RIDGID|YELLOW JACKET|UEI|TESTO|STANLEY|CPS|VETO| KLEIN|MILWAUKEE|MASTERCRAFT|

  11. #37
    Join Date
    Dec 2010
    Location
    Palm Beach,Fl.
    Posts
    990
    Its more of a career than a job. Takes dedication and flexibility, but for anyone with a passion for quality, honest work, you will always be in demand somewhere. And the money will follow.

    This trade requires you to be a plumber, electrician, carpenter, roofer or any combination of those at times, and you still better know a great deal about refrigeration.

    Usually, you're the savior, a white knight with a pair of gauges. Sometimes not so much.

    Always try to make the customer feel like they're getting their moneys worth.

    Its an art when done properly and there's a certain pride in leaving a new installation, or even repairs, that your work will be in place for decades in some cases. You get to put your own personal signature on everything you touch.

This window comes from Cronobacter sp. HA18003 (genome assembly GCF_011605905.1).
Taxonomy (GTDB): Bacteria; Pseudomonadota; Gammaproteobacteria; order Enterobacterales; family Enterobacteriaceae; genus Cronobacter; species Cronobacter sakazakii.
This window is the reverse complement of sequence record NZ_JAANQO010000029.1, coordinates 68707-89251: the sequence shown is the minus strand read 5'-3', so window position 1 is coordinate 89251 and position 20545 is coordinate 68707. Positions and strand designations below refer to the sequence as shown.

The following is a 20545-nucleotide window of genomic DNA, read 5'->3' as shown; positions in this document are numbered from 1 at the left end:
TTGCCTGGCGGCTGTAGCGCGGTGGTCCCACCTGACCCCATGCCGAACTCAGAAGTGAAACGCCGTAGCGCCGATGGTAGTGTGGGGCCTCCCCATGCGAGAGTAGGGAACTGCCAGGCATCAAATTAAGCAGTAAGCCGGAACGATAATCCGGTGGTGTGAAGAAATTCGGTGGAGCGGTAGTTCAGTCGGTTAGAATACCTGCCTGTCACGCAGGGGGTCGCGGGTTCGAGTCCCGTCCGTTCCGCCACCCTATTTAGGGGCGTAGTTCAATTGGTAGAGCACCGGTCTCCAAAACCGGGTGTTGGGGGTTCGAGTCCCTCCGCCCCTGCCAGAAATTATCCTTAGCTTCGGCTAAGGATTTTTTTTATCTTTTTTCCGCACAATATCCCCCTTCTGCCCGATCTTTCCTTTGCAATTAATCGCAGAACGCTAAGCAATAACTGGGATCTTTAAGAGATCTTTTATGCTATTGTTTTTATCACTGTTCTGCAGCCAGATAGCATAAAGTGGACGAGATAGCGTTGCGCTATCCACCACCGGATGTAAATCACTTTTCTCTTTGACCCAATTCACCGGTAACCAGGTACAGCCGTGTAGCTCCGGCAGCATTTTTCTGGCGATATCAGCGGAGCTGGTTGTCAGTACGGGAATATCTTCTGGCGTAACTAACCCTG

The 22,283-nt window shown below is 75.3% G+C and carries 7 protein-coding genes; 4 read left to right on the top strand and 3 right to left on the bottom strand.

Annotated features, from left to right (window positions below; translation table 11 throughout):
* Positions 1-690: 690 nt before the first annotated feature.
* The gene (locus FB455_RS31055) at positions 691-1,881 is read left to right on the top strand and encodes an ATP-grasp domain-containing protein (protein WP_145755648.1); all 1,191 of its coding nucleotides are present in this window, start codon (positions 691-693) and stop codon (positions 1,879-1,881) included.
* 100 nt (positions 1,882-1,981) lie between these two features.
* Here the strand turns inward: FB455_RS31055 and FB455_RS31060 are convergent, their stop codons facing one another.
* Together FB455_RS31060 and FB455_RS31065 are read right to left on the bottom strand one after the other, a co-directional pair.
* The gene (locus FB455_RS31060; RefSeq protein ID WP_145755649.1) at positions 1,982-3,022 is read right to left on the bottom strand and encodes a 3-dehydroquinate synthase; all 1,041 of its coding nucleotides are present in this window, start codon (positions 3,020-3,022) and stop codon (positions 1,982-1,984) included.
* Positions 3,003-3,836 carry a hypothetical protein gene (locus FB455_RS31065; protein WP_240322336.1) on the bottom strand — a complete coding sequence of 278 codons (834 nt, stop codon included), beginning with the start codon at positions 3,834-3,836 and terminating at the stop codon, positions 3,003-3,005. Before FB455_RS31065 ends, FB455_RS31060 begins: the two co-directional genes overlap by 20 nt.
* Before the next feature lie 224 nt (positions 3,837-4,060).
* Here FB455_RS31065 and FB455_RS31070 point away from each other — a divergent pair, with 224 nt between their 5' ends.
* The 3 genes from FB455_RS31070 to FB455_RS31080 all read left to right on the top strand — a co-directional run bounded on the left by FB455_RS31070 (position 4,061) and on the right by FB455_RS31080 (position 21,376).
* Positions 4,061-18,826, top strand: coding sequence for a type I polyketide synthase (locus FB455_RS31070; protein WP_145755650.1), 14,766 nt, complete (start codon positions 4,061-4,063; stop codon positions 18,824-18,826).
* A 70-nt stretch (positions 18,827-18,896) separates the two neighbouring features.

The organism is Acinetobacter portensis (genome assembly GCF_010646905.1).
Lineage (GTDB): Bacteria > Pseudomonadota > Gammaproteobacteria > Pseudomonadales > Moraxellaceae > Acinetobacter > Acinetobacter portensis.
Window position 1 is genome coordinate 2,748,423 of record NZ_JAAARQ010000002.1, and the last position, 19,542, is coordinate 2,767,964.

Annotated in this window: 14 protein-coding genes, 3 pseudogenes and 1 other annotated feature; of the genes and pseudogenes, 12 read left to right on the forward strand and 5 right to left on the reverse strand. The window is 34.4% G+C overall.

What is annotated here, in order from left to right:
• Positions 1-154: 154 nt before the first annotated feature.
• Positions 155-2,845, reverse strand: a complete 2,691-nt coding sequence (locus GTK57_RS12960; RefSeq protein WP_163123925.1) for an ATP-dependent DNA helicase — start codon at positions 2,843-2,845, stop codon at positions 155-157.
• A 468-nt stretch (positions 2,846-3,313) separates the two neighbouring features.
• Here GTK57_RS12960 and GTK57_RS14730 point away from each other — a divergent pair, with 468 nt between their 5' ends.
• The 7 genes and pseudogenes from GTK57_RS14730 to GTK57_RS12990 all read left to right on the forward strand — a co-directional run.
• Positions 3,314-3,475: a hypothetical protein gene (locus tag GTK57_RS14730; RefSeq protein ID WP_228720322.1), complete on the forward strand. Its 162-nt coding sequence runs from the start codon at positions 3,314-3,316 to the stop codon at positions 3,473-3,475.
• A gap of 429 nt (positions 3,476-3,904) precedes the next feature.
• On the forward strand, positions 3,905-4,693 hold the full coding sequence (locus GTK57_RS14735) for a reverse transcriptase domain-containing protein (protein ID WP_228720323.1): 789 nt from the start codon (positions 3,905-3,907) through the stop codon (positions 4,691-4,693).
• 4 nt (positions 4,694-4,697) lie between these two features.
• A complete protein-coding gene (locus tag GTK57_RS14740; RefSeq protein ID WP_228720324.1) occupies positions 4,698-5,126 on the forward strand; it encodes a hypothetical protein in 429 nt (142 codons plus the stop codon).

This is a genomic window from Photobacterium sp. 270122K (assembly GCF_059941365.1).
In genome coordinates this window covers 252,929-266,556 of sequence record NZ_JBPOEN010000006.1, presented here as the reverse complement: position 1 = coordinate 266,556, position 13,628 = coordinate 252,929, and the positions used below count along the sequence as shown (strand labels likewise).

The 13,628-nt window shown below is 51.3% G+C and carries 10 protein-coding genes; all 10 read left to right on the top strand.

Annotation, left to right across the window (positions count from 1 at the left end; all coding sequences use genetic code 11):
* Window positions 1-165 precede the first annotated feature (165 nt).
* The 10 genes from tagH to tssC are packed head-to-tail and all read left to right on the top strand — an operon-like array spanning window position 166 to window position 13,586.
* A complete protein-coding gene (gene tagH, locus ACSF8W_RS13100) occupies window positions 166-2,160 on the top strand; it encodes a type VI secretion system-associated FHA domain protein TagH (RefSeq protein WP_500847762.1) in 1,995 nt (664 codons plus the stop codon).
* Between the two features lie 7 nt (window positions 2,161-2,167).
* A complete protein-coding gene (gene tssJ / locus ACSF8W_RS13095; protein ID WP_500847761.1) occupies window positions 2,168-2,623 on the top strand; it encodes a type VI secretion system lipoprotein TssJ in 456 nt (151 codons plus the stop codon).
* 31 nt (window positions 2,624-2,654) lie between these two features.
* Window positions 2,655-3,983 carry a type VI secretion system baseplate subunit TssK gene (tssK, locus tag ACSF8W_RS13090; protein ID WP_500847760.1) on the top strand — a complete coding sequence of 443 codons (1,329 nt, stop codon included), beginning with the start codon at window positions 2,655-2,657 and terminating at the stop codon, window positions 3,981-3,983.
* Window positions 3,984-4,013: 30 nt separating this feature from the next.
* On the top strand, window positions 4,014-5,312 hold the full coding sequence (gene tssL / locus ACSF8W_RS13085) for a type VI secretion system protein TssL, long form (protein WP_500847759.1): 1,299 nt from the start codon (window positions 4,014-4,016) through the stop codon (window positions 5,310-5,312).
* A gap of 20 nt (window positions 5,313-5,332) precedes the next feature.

You WILL say horrendous things to inanimate machines on the daily.

    You'll bleed fairly regularly, especially if you're in a rush.

    When its hot out, you're even hotter, and when its cold, you're damn near freezing.

    Your diet will probably go to hell. Unless you're good about packing healthy lunches and snacks every day.
    Quote Originally Posted by k-fridge View Post
    The laws of physics know no brand names.

  12. #38
    Join Date
    Jun 2008
    Posts
    14
    It's definitely not for everyone.

    Some days are better than others, but I couldn't see myself working any other kind of job.

  13. #39
    Join Date
    Feb 2011
    Location
    Florida
    Posts
    70
    You will never stop learning
    Meet the best peeps and learn how to fix anything

    The job will challenge everyday in every way

    You will never be out of a Job and when the boss tells you that your lucky to have a job. You can say sorry but your lucky to have me

    Try to find an old timer HVAC Tech and listen and learn.
    HVAC Tech of 33 years in the HVACR and Controls Industry